Praise be to the God and Father of our Lord Jesus Christ! In his great mercy he has given us new birth into a living hope through the resurrection of Jesus Christ from the dead, and into an inheritance that can never perish, spoil, or fade—kept in heaven for you, who through faith are shielded by God's power until the coming of the salvation that is ready to be revealed in the last time. In this you greatly rejoice, though now for a little while you may have had to suffer grief in all kinds of trials. These have come so that your faith—of greater worth than gold, which perishes even though refined by fire—may be proved genuine and may result in praise, glory and honor when Jesus Christ is revealed. Though you have not seen him, you love him; and even though you do not see him now, you believe in him and are filled with an inexpressible and glorious joy, for you are receiving the goal of your faith, the salvation of your souls.
Despite the dark days that followed, Peter's Easter faith had not disappeared. After 37 years it was deeper than before. That's the kind of faith true believers in Jesus have—a faith that grows deeper and stronger with time.
Peter praises God who has "given us new birth into a living hope through the resurrection of Jesus Christ from the dead." That's really what the Easter resurrection of Jesus is all about for us. When we believe, we receive "new birth into a living hope." We are born again. We get an advance jolt of our own future resurrection. It's a fresh start. A new beginning. Just as we were once born physically, we are now born spiritually. Our sins are forgiven. The past is left behind us. We get a new birth certificate recorded in the files of heaven.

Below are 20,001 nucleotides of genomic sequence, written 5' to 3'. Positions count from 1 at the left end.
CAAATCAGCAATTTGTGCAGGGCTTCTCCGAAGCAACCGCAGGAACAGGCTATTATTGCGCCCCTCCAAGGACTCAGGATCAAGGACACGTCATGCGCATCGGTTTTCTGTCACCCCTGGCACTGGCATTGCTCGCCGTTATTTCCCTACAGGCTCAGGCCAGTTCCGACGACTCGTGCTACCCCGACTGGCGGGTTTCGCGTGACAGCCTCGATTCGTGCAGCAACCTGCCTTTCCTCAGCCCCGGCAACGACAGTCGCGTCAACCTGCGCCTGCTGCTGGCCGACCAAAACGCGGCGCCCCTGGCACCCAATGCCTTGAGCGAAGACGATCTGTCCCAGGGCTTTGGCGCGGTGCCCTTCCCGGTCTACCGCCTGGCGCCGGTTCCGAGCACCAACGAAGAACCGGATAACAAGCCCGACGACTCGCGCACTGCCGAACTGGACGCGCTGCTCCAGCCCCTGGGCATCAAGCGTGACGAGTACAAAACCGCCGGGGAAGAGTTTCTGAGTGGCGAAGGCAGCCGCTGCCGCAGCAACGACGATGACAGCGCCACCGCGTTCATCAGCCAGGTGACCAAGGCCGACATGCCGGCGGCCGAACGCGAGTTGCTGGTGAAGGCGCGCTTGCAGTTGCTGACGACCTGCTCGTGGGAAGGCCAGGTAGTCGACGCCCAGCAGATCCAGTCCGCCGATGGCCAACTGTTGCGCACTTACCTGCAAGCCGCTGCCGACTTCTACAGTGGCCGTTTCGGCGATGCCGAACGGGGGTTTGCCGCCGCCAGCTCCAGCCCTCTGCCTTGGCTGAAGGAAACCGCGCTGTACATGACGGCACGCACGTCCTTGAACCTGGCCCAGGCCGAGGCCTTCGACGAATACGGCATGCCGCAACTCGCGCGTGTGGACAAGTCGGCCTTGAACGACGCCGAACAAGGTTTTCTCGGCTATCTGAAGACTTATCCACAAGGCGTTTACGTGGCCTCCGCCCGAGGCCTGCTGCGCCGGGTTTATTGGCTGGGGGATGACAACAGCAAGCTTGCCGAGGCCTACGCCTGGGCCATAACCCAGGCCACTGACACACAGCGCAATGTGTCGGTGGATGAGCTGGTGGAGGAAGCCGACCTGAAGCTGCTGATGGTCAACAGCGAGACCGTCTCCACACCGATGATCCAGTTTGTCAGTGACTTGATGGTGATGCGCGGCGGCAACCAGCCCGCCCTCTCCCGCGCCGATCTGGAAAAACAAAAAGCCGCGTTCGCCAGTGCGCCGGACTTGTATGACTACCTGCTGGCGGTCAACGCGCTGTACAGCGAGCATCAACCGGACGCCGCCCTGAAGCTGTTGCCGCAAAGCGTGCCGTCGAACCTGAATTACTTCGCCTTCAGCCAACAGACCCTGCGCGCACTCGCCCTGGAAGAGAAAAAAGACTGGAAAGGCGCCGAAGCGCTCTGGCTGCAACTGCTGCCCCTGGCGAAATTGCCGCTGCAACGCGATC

I hope you've experienced this new birth. It's sensational. If you haven't and you would like to, let me tell you how: First of all, admit you need a new beginning. Admit you're a sinner who needs God. Second, acknowledge your belief that Jesus died on the cross for you and was resurrected. Then, commit to following Jesus as your Savior and leader. If you do these things today, you will receive new birth today. Today's date will be recorded as your day of salvation in the records of heaven.
But Peter didn't stop with the idea of new birth. Based on his 37 years of post-Easter life, he made a list of side benefits that come with new birth.
I know that given the current recession, it's a bit touchy to touch on the idea of benefits. A lot of Americans have lost their jobs, homes, insurance, and retirement savings. Benefits that we thought were guaranteed have declined or disappeared. Retirees are wondering how they are going to make it, and younger workers are worried about the loss of future benefits. Perhaps this is exactly why I should point out the greater benefits that Peter lists as a result of Jesus' resurrection!
The first benefit is hope. Hope is the expectation of a better tomorrow. Hope is what gets us through the difficult times of life. When we believe in Jesus and his resurrection, God gives us the benefit of a living hope, promising that the best days are ahead.
The second benefit is an inheritance. When we believe in Jesus, we become the daughters and sons of God. We become the eternal heirs of God's wealth. This is not a pension that can fail or a 401(k) that can shrink or a Social Security benefit that can be eroded by inflation or a savings account with a limited FDIC guarantee. God himself guarantees our eternal inheritance and promises that it "can never perish, spoil, or fade."